Having said that I did really enjoy the Boohai and it appears that the Xmas rogaine in Chch was really well received. Comments are appreciately before I decide whether or not to use them for the third installment of the Roadrunner rogaine series..Stay tuned...(excuse the puns in this post)

Show Profile  Michael Posted: 20 December 2008, 4:16 AM  
So Greg T has revealed himself as one of the biggest contributors to rogaines around Wellington - and prepared to try other branches of the sport right down to O-Max sprints in parks. In addition to his afterwork rogaines this year, I recall him offering to check a day rogaine that he wasn't going to be able to enter. He did ALL the controls by himself in a day - and I think it was raining.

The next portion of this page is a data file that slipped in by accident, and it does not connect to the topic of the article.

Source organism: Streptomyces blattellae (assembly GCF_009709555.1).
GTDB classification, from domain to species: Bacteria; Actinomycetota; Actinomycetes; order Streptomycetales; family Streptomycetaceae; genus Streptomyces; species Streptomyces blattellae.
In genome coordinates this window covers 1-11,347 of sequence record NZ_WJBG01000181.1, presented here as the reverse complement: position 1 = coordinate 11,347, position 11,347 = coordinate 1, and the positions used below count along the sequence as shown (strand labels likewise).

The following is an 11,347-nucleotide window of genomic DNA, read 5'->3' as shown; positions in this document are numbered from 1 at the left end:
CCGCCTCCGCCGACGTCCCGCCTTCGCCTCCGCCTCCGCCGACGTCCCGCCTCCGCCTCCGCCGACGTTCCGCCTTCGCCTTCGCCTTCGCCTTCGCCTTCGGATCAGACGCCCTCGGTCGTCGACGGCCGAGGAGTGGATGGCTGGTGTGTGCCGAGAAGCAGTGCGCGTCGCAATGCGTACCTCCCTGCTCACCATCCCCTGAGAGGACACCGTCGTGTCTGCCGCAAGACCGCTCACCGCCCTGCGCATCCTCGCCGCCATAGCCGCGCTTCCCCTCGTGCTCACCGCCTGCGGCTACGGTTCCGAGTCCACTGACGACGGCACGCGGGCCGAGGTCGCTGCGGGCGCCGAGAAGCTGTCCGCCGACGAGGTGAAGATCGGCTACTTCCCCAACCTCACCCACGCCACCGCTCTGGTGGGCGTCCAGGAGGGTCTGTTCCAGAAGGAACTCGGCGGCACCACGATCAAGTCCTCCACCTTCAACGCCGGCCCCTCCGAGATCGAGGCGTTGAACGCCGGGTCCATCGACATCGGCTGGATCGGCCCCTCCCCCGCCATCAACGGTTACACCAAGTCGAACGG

Show Profile  Tane Cambridge Posted: 20 December 2008, 6:10 AM  
No, they are not. I think they are a waste of time...but I'm not the worlds greatest fan of score events either so that may be part of the reason why I dont like them.

Show Profile  Jamie Posted: 21 December 2008, 3:09 PM  
I think they are great, they test real navigation competency far more than your average rogaine. I don't know what you mean by "exact answers" because surely under the basic twalk/epic/taylors mistake/boohai system all answers are exact if people find them.

It is very much an art getting them at the right level though and you definitely have to think about who is racing.

Show Profile  Old Timer Posted: 22 December 2008, 2:43 AM